Then what do games do? Are you implying that games just crash?
Or are you saying they don't purposely toss errors?
There's many ways to handle errors other than exceptions.
C++ exceptions add a lot of complexity to an already complex language, plus don't perform very well on most instruction sets (x86-64 being the only sensible one I know of), and they incur a cost even if you never throw (as all code needs to contain the ability to do stack unwinding, which adds complexity/size to the assembly) meaning that, historically, most console manufacturers have explicitly warned you to disable them for performance reasons.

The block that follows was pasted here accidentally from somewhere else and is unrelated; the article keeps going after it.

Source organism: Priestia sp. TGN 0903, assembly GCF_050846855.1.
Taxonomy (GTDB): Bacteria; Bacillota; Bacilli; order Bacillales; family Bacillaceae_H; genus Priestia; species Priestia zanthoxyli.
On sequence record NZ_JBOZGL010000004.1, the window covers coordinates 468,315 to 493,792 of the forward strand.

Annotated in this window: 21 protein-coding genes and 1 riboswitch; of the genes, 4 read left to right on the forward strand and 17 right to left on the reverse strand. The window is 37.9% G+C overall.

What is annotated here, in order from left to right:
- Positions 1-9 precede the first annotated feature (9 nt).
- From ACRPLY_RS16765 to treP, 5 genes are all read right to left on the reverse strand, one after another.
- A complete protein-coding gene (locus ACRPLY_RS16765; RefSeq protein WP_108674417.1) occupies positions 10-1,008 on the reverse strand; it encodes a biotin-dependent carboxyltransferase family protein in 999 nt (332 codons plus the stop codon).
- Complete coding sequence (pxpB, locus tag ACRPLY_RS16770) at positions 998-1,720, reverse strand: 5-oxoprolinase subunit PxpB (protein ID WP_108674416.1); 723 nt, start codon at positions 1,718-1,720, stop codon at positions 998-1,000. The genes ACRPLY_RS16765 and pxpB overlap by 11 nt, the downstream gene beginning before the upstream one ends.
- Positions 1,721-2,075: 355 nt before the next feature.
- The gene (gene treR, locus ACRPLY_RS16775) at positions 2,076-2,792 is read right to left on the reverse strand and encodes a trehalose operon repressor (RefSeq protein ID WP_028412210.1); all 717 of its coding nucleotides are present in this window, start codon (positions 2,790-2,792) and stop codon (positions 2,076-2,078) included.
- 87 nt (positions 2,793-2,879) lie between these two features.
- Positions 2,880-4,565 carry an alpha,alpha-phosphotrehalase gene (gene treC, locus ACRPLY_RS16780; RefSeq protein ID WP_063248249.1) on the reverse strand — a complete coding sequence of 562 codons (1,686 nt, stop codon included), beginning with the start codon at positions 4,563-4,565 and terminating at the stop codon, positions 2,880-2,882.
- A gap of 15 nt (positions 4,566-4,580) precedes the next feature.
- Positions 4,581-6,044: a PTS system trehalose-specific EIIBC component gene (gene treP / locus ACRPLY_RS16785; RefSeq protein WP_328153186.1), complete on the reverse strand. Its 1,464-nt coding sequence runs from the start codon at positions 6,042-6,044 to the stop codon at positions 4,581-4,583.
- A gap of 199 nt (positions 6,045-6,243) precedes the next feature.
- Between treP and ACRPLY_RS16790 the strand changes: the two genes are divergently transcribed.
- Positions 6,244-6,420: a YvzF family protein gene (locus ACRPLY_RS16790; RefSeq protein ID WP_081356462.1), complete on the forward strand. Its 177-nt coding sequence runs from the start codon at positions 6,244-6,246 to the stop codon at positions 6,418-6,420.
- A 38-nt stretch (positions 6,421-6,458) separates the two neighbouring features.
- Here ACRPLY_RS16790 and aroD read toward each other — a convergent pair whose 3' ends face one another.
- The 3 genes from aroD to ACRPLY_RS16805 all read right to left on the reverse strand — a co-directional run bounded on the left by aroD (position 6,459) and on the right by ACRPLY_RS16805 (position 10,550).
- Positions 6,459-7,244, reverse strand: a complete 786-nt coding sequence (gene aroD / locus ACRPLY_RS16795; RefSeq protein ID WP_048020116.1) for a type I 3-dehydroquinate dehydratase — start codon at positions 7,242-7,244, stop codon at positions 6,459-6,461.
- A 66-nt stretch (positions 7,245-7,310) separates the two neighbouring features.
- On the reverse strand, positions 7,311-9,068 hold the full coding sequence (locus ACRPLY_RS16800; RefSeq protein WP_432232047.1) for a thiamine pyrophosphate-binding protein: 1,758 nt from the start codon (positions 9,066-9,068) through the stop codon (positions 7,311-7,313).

Here's a good game developer's view on the matter:
Personally, even though they're not really a performance concern any more, I still choose to avoid them in C++ because writing exception-safe C++ code is hard. As in, still hard for someone who's been practicing C++ for a decade. I use them in C#/Java/Python/etc though...
Also, designing code in such a way that errors aren't a thing you have to deal with is the first priority.